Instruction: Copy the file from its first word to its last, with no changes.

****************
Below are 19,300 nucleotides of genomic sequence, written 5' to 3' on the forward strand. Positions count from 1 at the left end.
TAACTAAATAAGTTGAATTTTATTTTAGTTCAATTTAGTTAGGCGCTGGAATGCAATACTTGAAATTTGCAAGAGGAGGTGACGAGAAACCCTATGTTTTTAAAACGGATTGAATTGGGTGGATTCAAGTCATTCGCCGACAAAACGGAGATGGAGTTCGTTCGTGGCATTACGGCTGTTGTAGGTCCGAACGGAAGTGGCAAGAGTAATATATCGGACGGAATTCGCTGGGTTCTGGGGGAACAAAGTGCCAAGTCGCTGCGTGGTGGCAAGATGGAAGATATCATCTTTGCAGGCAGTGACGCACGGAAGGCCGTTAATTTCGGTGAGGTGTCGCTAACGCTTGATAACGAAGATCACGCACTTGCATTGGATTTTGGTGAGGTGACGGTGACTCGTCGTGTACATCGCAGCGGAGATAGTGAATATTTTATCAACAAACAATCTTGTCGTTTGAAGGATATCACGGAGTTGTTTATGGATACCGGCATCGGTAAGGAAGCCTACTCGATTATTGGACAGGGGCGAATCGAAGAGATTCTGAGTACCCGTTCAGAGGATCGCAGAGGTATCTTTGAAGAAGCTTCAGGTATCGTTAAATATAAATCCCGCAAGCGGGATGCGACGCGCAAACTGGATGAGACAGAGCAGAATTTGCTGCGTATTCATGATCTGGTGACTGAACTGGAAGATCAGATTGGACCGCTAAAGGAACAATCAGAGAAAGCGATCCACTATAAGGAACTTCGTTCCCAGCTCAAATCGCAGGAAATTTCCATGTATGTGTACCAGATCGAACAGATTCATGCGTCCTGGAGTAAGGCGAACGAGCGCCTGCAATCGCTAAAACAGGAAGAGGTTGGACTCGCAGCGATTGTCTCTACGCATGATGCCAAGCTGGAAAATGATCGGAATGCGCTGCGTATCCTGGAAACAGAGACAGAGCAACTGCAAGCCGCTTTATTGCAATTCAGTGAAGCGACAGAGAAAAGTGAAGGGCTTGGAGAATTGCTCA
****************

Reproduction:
Below are 19,300 nucleotides of genomic sequence, written 5' to 3' on the forward strand. Positions count from 1 at the left end.
TAACTAAATAAGTTGAATTTTATTTTAGTTCAATTTAGTTAGGCGCTGGAATGCAATACTTGAAATTTGCAAGAGGAGGTGACGAGAAACCCTATGTTTTTAAAACGGATTGAATTGGGTGGATTCAAGTCATTCGCCGACAAAACGGAGATGGAGTTCGTTCGTGGCATTACGGCTGTTGTAGGTCCGAACGGAAGTGGCAAGAGTAATATATCGGACGGAATTCGCTGGGTTCTGGGGGAACAAAGTGCCAAGTCGCTGCGTGGTGGCAAGATGGAAGATATCATCTTTGCAGGCAGTGACGCACGGAAGGCCGTTAATTTCGGTGAGGTGTCGCTAACGCTTGATAACGAAGATCACGCACTTGCATTGGATTTTGGTGAGGTGACGGTGACTCGTCGTGTACATCGCAGCGGAGATAGTGAATATTTTATCAACAAACAATCTTGTCGTTTGAAGGATATCACGGAGTTGTTTATGGATACCGGCATCGGTAAGGAAGCCTACTCGATTATTGGACAGGGGCGAATCGAAGAGATTCTGAGTACCCGTTCAGAGGATCGCAGAGGTATCTTTGAAGAAGCTTCAGGTATCGTTAAATATAAATCCCGCAAGCGGGATGCGACGCGCAAACTGGATGAGACAGAGCAGAATTTGCTGCGTATTCATGATCTGGTGACTGAACTGGAAGATCAGATTGGACCGCTAAAGGAACAATCAGAGAAAGCGATCCACTATAAGGAACTTCGTTCCCAGCTCAAATCGCAGGAAATTTCCATGTATGTGTACCAGATCGAACAGATTCATGCGTCCTGGAGTAAGGCGAACGAGCGCCTGCAATCGCTAAAACAGGAAGAGGTTGGACTCGCAGCGATTGTCTCTACGCATGATGCCAAGCTGGAAAATGATCGGAATGCGCTGCGTATCCTGGAAACAGAGACAGAGCAACTGCAAGCCGCTTTATTGCAATTCAGTGAAGCGACAGAGAAAAGTGAAGGGCTTGGAGAATTGCTCA